Resident Scholars: Jonathan Huang,MD – Emory University; and Charles Peyton, MD – Wake Forest Baptist Medical Center
Location/Date: Ajmer, India; December 17-21, 2016
Mentor: Gopal Badlani, MD – Wake Forest Baptist Medical Center
Sponsored by: The Southeastern Section of the AUA and the India Urological Society
Extract from Dr. Huang’s Report
“This past December, I had the wonderful privilege of partnering with IVUmed and Dr. Badlani to participate in a urology camp at Ajmer, India. This week was definitely an eye-opening experience for me. There are three main lessons that I learned: 1. There is a tremendous need for medical and surgical care abroad 2. It is often necessary to be creative in order to utilize what is available to complete a case. 3. It is important to be open-minded and to often go with the flow.
During the camp, I participated in over 50 cases. Most of these were endoscopic operations, including TURP, TUIBN, and cystolithopaxy. Additionally, we repaired vesicovaginal fistulas, placed mesh slings for incontinence, repaired hypospadiac patients, and performed bilateral simple orchiectomies for androgen deprivation in the setting of prostate cancer. The first case I participated in was a TURP. With the resectoscope in place and as we were about to begin resecting, the room became pitch black – the electricity had stopped. However, instead of there being a chaotic panic, the staff quickly addressed the issue and the electricity resumed within minutes.
In participating in the IVUmed urology camp in Ajmer, India, my goal was to provide surgical care for a patient population in need. I do believe that we accomplished this task. However, I think that I benefited the most from this exchange. This week opened my eyes to the incredible amount of healthcare need in India and across the globe. As physicians, we have the unique opportunity to enter many different regions in the world to provide aid and a voice for those who are less fortunate. Together, we can truly make a positive difference. In the future, I would definitely like to participate in similar camps abroad.”
Extract from Dr. Peyton’s Report
“Never in my life have I felt the joy of service more than India. Upon entering facility it became clear that we would be operating well outside of my comfort zone, which was a welcomed challenge. The week was organized as a “urology camp” with about 110 pre-screened patients scheduled for surgery within the next 4 and a-half days.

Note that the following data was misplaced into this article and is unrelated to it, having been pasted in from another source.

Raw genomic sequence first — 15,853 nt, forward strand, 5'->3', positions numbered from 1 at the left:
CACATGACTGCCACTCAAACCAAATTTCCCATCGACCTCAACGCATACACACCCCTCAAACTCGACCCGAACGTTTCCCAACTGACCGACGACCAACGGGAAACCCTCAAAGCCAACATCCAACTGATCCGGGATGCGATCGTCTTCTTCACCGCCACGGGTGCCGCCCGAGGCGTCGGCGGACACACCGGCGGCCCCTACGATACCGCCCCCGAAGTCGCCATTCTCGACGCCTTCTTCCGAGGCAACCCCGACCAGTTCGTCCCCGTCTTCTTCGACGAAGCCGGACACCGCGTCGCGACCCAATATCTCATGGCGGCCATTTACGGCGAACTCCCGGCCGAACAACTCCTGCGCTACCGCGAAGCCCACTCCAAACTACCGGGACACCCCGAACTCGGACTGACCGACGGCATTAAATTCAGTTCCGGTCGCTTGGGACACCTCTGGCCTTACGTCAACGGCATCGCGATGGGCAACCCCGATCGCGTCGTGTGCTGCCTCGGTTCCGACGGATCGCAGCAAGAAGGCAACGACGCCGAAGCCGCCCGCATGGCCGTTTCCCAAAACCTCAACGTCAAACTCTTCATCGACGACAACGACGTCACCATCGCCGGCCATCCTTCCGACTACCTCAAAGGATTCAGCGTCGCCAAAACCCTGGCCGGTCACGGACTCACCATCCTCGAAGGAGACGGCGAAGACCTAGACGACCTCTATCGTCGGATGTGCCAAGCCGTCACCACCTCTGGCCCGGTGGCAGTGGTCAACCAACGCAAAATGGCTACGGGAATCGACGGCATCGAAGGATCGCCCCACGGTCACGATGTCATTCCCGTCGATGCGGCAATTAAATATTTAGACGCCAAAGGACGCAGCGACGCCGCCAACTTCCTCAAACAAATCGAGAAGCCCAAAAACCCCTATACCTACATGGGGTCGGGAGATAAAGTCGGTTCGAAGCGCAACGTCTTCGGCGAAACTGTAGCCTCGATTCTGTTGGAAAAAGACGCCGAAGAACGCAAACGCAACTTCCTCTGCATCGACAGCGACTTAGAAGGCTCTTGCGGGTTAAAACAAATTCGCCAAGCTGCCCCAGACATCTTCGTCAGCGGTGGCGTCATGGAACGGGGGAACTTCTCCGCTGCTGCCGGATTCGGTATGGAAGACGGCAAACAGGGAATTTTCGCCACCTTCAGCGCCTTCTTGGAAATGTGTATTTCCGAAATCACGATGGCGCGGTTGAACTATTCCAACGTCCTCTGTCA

Our OR was equipped with two basic tables and endoscopic towers. The most common operations were transurethral resection of the prostate (TURP), direct visualization incision of the urethra (DVIU) for stricture disease, vesicovaginal fistula repair, and cystolitholapaxy for bladder stones. On day one, I made multiple requests for items that were simply not available. This challenged us to work within our limitations and enhanced our surgical skills. To cope with these operative limitations we were forced to perform at the highest standard of technique in an efficient and safe manner.
The teaching opportunities were abundant throughout our operative days. I found myself in daily conversations regarding urologic practice patterns and operative technique differences between our two countries. Our training in the U.S. is vastly different and we often overlook the basics due to our significant surplus of resources. I found myself being re-taught concepts that I tend to take for granted in the U.S.
The counter story is just as important, as much as I learned from Dr. Ajmera, I hoped to have left his general surgery residents with a good foundation for urology. I spent time everyday teaching the general surgical residents how to think through urologic problems both clinically and operatively. Furthermore, the residents had limited experience with more advanced imaging such as CT and MRI. For the few patients that had these studies done, we spent time reviewing the images and how to interpret the information.
Never have I felt so appreciated as a physician. Even if they were hurting, no amount of pain would allow them to look beyond how lucky they felt to be receiving treatment. Overall it was a trip of a life time and I am so thankful to have been given the opportunity through IVUmed. It has encouraged me to seek out other international opportunities in the future and perhaps return to Ajmer, India again.”